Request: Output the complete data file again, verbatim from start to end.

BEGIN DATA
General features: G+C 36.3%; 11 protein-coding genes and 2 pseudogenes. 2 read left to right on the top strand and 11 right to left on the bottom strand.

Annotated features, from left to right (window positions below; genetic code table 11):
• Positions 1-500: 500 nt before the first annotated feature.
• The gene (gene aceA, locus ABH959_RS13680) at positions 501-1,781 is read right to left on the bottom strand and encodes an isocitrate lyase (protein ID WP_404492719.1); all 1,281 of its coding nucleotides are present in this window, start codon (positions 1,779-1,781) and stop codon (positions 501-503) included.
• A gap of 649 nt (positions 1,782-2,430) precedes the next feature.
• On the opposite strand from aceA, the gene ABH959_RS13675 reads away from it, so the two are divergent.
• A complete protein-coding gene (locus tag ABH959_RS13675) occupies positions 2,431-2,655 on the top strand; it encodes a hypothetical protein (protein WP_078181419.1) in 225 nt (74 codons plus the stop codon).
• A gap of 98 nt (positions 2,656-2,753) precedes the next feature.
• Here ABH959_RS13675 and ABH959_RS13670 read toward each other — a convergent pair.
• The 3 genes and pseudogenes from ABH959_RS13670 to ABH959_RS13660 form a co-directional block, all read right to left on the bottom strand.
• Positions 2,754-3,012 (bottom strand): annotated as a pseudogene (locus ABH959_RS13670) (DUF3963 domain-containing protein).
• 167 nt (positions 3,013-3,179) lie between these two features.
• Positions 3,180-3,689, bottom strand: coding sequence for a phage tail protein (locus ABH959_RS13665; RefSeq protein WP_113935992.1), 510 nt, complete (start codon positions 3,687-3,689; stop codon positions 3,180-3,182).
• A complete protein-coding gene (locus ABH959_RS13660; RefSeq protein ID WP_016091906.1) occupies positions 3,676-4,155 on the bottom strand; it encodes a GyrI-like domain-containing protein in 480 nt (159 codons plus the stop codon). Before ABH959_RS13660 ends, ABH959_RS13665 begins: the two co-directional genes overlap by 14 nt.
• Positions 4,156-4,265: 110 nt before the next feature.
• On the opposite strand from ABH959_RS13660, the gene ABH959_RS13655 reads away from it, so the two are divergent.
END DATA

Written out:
General features: G+C 36.3%; 11 protein-coding genes and 2 pseudogenes. 2 read left to right on the top strand and 11 right to left on the bottom strand.

Annotated features, from left to right (window positions below; genetic code table 11):
• Positions 1-500: 500 nt before the first annotated feature.
• The gene (gene aceA, locus ABH959_RS13680) at positions 501-1,781 is read right to left on the bottom strand and encodes an isocitrate lyase (protein ID WP_404492719.1); all 1,281 of its coding nucleotides are present in this window, start codon (positions 1,779-1,781) and stop codon (positions 501-503) included.
• A gap of 649 nt (positions 1,782-2,430) precedes the next feature.
• On the opposite strand from aceA, the gene ABH959_RS13675 reads away from it, so the two are divergent.
• A complete protein-coding gene (locus tag ABH959_RS13675) occupies positions 2,431-2,655 on the top strand; it encodes a hypothetical protein (protein WP_078181419.1) in 225 nt (74 codons plus the stop codon).
• A gap of 98 nt (positions 2,656-2,753) precedes the next feature.
• Here ABH959_RS13675 and ABH959_RS13670 read toward each other — a convergent pair.
• The 3 genes and pseudogenes from ABH959_RS13670 to ABH959_RS13660 form a co-directional block, all read right to left on the bottom strand.
• Positions 2,754-3,012 (bottom strand): annotated as a pseudogene (locus ABH959_RS13670) (DUF3963 domain-containing protein).
• 167 nt (positions 3,013-3,179) lie between these two features.
• Positions 3,180-3,689, bottom strand: coding sequence for a phage tail protein (locus ABH959_RS13665; RefSeq protein WP_113935992.1), 510 nt, complete (start codon positions 3,687-3,689; stop codon positions 3,180-3,182).
• A complete protein-coding gene (locus ABH959_RS13660; RefSeq protein ID WP_016091906.1) occupies positions 3,676-4,155 on the bottom strand; it encodes a GyrI-like domain-containing protein in 480 nt (159 codons plus the stop codon). Before ABH959_RS13660 ends, ABH959_RS13665 begins: the two co-directional genes overlap by 14 nt.
• Positions 4,156-4,265: 110 nt before the next feature.
• On the opposite strand from ABH959_RS13660, the gene ABH959_RS13655 reads away from it, so the two are divergent.